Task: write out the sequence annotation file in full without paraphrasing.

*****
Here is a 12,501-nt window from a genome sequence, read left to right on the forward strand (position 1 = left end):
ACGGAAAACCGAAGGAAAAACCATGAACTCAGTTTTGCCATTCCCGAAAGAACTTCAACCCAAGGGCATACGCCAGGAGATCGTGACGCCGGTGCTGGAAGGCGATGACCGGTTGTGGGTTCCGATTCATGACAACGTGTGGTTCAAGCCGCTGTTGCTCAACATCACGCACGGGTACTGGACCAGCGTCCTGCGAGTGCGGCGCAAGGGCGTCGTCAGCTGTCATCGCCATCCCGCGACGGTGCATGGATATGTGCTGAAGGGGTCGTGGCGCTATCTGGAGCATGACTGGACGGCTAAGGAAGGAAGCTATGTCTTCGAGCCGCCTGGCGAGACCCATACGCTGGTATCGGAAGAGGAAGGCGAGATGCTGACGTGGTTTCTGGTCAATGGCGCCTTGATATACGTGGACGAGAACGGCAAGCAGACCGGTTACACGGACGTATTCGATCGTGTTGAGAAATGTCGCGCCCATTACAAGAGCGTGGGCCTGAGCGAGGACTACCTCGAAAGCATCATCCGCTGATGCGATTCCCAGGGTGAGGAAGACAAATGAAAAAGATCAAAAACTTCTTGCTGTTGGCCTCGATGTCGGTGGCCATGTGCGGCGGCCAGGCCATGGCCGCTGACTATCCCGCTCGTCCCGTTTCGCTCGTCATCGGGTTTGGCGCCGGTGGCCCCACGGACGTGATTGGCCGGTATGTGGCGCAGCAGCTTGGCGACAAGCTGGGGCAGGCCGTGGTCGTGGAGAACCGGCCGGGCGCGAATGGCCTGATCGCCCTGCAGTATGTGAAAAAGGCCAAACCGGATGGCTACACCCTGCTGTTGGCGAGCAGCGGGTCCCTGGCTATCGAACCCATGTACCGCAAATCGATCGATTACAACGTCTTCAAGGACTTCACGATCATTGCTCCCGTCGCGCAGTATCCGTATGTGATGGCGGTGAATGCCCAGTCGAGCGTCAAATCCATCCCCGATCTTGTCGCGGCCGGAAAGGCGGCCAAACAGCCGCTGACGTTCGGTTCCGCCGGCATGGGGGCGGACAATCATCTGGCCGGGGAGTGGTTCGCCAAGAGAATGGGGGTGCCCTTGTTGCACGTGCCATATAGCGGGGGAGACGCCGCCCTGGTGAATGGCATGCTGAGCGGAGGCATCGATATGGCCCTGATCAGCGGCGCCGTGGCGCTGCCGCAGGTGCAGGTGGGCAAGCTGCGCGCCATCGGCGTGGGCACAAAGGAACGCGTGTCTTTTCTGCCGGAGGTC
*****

Here is a 12,501-nt window from a genome sequence, read left to right on the forward strand (position 1 = left end):
ACGGAAAACCGAAGGAAAAACCATGAACTCAGTTTTGCCATTCCCGAAAGAACTTCAACCCAAGGGCATACGCCAGGAGATCGTGACGCCGGTGCTGGAAGGCGATGACCGGTTGTGGGTTCCGATTCATGACAACGTGTGGTTCAAGCCGCTGTTGCTCAACATCACGCACGGGTACTGGACCAGCGTCCTGCGAGTGCGGCGCAAGGGCGTCGTCAGCTGTCATCGCCATCCCGCGACGGTGCATGGATATGTGCTGAAGGGGTCGTGGCGCTATCTGGAGCATGACTGGACGGCTAAGGAAGGAAGCTATGTCTTCGAGCCGCCTGGCGAGACCCATACGCTGGTATCGGAAGAGGAAGGCGAGATGCTGACGTGGTTTCTGGTCAATGGCGCCTTGATATACGTGGACGAGAACGGCAAGCAGACCGGTTACACGGACGTATTCGATCGTGTTGAGAAATGTCGCGCCCATTACAAGAGCGTGGGCCTGAGCGAGGACTACCTCGAAAGCATCATCCGCTGATGCGATTCCCAGGGTGAGGAAGACAAATGAAAAAGATCAAAAACTTCTTGCTGTTGGCCTCGATGTCGGTGGCCATGTGCGGCGGCCAGGCCATGGCCGCTGACTATCCCGCTCGTCCCGTTTCGCTCGTCATCGGGTTTGGCGCCGGTGGCCCCACGGACGTGATTGGCCGGTATGTGGCGCAGCAGCTTGGCGACAAGCTGGGGCAGGCCGTGGTCGTGGAGAACCGGCCGGGCGCGAATGGCCTGATCGCCCTGCAGTATGTGAAAAAGGCCAAACCGGATGGCTACACCCTGCTGTTGGCGAGCAGCGGGTCCCTGGCTATCGAACCCATGTACCGCAAATCGATCGATTACAACGTCTTCAAGGACTTCACGATCATTGCTCCCGTCGCGCAGTATCCGTATGTGATGGCGGTGAATGCCCAGTCGAGCGTCAAATCCATCCCCGATCTTGTCGCGGCCGGAAAGGCGGCCAAACAGCCGCTGACGTTCGGTTCCGCCGGCATGGGGGCGGACAATCATCTGGCCGGGGAGTGGTTCGCCAAGAGAATGGGGGTGCCCTTGTTGCACGTGCCATATAGCGGGGGAGACGCCGCCCTGGTGAATGGCATGCTGAGCGGAGGCATCGATATGGCCCTGATCAGCGGCGCCGTGGCGCTGCCGCAGGTGCAGGTGGGCAAGCTGCGCGCCATCGGCGTGGGCACAAAGGAACGCGTGTCTTTTCTGCCGGAGGTC